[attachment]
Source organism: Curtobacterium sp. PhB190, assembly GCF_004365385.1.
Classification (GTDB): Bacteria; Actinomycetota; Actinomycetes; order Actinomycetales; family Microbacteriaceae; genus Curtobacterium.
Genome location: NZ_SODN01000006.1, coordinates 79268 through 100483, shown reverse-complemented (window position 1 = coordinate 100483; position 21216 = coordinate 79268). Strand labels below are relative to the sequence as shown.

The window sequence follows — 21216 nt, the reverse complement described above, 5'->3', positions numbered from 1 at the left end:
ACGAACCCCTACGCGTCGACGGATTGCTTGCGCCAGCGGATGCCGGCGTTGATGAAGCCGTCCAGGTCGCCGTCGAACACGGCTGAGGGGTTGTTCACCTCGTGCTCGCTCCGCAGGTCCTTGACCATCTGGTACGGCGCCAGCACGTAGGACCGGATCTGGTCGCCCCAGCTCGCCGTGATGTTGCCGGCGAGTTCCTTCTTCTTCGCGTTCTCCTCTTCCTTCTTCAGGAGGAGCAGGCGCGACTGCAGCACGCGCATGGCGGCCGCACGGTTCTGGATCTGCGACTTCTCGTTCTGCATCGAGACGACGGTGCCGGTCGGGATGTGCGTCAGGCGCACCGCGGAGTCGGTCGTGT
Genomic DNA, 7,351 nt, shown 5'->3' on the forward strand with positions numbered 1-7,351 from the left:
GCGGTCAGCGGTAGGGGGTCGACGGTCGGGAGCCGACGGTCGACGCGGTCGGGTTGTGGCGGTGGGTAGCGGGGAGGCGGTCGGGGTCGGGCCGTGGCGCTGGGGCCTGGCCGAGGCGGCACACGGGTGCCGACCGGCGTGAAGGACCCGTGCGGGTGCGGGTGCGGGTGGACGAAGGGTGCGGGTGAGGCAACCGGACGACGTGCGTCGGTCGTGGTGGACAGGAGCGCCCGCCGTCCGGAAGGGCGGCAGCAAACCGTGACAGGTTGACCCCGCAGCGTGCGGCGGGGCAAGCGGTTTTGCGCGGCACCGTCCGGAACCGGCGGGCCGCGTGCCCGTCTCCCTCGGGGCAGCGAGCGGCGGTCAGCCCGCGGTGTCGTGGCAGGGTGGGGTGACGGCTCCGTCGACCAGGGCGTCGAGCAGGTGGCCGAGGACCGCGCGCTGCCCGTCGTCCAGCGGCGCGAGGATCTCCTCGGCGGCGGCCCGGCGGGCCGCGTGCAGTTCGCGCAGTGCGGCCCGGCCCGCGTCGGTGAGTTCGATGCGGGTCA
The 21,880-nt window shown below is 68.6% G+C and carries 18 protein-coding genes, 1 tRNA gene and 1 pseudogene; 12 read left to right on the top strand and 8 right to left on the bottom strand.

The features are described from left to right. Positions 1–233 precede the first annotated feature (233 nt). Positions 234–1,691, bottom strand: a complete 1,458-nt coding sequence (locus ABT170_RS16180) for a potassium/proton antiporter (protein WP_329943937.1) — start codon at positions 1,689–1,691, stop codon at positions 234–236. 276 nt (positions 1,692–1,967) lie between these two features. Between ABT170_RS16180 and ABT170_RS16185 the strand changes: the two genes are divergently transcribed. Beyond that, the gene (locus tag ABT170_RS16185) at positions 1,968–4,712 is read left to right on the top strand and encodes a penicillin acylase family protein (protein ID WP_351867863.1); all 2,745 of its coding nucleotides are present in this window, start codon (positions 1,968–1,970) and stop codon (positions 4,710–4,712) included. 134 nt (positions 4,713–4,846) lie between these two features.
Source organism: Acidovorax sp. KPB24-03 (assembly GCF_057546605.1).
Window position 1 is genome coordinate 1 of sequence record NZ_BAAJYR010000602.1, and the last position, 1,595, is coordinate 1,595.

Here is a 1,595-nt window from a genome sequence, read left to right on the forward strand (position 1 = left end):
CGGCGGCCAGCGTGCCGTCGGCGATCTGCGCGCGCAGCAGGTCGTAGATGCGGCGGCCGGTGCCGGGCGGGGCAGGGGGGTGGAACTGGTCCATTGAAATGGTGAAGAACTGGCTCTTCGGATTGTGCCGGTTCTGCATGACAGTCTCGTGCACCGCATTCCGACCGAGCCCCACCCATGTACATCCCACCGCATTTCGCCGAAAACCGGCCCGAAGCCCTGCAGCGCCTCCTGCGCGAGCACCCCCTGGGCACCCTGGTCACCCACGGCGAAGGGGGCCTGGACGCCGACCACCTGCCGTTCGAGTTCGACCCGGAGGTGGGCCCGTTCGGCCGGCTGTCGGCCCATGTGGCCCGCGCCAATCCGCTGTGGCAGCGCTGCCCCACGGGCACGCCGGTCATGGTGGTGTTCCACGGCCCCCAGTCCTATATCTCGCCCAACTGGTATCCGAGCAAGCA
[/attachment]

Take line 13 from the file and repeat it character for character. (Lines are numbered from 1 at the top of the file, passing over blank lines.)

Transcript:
CGGCGGCCAGCGTGCCGTCGGCGATCTGCGCGCGCAGCAGGTCGTAGATGCGGCGGCCGGTGCCGGGCGGGGCAGGGGGGTGGAACTGGTCCATTGAAATGGTGAAGAACTGGCTCTTCGGATTGTGCCGGTTCTGCATGACAGTCTCGTGCACCGCATTCCGACCGAGCCCCACCCATGTACATCCCACCGCATTTCGCCGAAAACCGGCCCGAAGCCCTGCAGCGCCTCCTGCGCGAGCACCCCCTGGGCACCCTGGTCACCCACGGCGAAGGGGGCCTGGACGCCGACCACCTGCCGTTCGAGTTCGACCCGGAGGTGGGCCCGTTCGGCCGGCTGTCGGCCCATGTGGCCCGCGCCAATCCGCTGTGGCAGCGCTGCCCCACGGGCACGCCGGTCATGGTGGTGTTCCACGGCCCCCAGTCCTATATCTCGCCCAACTGGTATCCGAGCAAGCA